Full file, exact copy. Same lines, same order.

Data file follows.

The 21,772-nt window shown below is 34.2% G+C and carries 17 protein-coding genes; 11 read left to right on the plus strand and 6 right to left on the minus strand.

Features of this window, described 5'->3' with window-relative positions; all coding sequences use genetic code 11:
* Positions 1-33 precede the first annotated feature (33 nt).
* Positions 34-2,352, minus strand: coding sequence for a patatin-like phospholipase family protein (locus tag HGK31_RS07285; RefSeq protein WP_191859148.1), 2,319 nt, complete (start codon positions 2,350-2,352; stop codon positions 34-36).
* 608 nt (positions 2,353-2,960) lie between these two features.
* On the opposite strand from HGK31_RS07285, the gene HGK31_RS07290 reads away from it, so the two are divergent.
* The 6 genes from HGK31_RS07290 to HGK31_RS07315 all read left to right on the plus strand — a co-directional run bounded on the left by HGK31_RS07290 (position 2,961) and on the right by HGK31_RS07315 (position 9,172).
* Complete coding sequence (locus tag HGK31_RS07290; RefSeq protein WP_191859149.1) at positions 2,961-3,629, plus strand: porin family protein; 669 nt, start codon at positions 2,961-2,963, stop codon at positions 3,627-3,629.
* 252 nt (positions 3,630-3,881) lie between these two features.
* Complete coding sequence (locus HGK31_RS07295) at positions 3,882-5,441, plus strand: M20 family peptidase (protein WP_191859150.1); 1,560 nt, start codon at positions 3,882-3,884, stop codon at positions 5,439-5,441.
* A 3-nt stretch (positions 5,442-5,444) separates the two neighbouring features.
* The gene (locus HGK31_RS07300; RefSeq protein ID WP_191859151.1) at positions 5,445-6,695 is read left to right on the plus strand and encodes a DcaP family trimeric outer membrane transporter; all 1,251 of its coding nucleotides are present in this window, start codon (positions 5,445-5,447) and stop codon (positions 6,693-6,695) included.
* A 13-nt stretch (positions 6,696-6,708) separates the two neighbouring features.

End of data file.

The 21,772-nt window shown below is 34.2% G+C and carries 17 protein-coding genes; 11 read left to right on the plus strand and 6 right to left on the minus strand.

Features of this window, described 5'->3' with window-relative positions; all coding sequences use genetic code 11:
* Positions 1-33 precede the first annotated feature (33 nt).
* Positions 34-2,352, minus strand: coding sequence for a patatin-like phospholipase family protein (locus tag HGK31_RS07285; RefSeq protein WP_191859148.1), 2,319 nt, complete (start codon positions 2,350-2,352; stop codon positions 34-36).
* 608 nt (positions 2,353-2,960) lie between these two features.
* On the opposite strand from HGK31_RS07285, the gene HGK31_RS07290 reads away from it, so the two are divergent.
* The 6 genes from HGK31_RS07290 to HGK31_RS07315 all read left to right on the plus strand — a co-directional run bounded on the left by HGK31_RS07290 (position 2,961) and on the right by HGK31_RS07315 (position 9,172).
* Complete coding sequence (locus tag HGK31_RS07290; RefSeq protein WP_191859149.1) at positions 2,961-3,629, plus strand: porin family protein; 669 nt, start codon at positions 2,961-2,963, stop codon at positions 3,627-3,629.
* 252 nt (positions 3,630-3,881) lie between these two features.
* Complete coding sequence (locus HGK31_RS07295) at positions 3,882-5,441, plus strand: M20 family peptidase (protein WP_191859150.1); 1,560 nt, start codon at positions 3,882-3,884, stop codon at positions 5,439-5,441.
* A 3-nt stretch (positions 5,442-5,444) separates the two neighbouring features.
* The gene (locus HGK31_RS07300; RefSeq protein ID WP_191859151.1) at positions 5,445-6,695 is read left to right on the plus strand and encodes a DcaP family trimeric outer membrane transporter; all 1,251 of its coding nucleotides are present in this window, start codon (positions 5,445-5,447) and stop codon (positions 6,693-6,695) included.
* A 13-nt stretch (positions 6,696-6,708) separates the two neighbouring features.